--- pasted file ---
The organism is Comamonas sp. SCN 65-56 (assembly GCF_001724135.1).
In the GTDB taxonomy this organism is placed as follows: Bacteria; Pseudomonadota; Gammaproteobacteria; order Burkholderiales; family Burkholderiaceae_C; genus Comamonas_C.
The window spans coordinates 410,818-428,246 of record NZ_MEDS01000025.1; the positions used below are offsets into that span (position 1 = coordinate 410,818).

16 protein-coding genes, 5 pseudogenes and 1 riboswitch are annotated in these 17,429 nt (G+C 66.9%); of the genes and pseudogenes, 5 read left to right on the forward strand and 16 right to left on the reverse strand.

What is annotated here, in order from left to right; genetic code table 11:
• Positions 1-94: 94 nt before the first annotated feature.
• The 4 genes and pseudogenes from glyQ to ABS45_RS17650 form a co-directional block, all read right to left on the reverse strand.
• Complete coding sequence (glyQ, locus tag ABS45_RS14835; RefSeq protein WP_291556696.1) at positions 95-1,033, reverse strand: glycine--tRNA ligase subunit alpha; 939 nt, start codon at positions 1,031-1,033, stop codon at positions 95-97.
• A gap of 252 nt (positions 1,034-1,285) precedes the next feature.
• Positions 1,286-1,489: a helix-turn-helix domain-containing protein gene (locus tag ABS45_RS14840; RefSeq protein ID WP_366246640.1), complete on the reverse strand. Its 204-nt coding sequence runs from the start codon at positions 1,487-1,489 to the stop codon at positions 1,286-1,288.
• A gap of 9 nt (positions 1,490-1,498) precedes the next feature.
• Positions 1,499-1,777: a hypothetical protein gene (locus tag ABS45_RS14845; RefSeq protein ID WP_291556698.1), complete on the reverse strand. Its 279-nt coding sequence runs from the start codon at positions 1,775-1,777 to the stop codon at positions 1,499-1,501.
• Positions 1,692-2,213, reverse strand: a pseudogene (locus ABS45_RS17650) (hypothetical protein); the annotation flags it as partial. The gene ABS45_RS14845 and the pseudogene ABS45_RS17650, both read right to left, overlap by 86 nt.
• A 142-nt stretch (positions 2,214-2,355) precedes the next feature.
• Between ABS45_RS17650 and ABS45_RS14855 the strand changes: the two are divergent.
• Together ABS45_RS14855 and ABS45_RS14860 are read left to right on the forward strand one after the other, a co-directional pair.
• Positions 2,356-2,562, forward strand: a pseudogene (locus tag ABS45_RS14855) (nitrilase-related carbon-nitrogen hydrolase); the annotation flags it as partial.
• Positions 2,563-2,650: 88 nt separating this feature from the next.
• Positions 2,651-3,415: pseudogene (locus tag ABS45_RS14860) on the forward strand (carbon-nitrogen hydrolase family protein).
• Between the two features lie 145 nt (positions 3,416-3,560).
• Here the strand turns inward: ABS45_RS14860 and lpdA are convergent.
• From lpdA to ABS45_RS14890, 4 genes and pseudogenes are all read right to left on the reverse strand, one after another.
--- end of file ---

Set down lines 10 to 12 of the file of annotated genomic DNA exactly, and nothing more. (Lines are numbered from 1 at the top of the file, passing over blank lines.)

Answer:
• Positions 1,286-1,489: a helix-turn-helix domain-containing protein gene (locus tag ABS45_RS14840; RefSeq protein ID WP_366246640.1), complete on the reverse strand. Its 204-nt coding sequence runs from the start codon at positions 1,487-1,489 to the stop codon at positions 1,286-1,288.
• A gap of 9 nt (positions 1,490-1,498) precedes the next feature.
• Positions 1,499-1,777: a hypothetical protein gene (locus tag ABS45_RS14845; RefSeq protein ID WP_291556698.1), complete on the reverse strand. Its 279-nt coding sequence runs from the start codon at positions 1,775-1,777 to the stop codon at positions 1,499-1,501.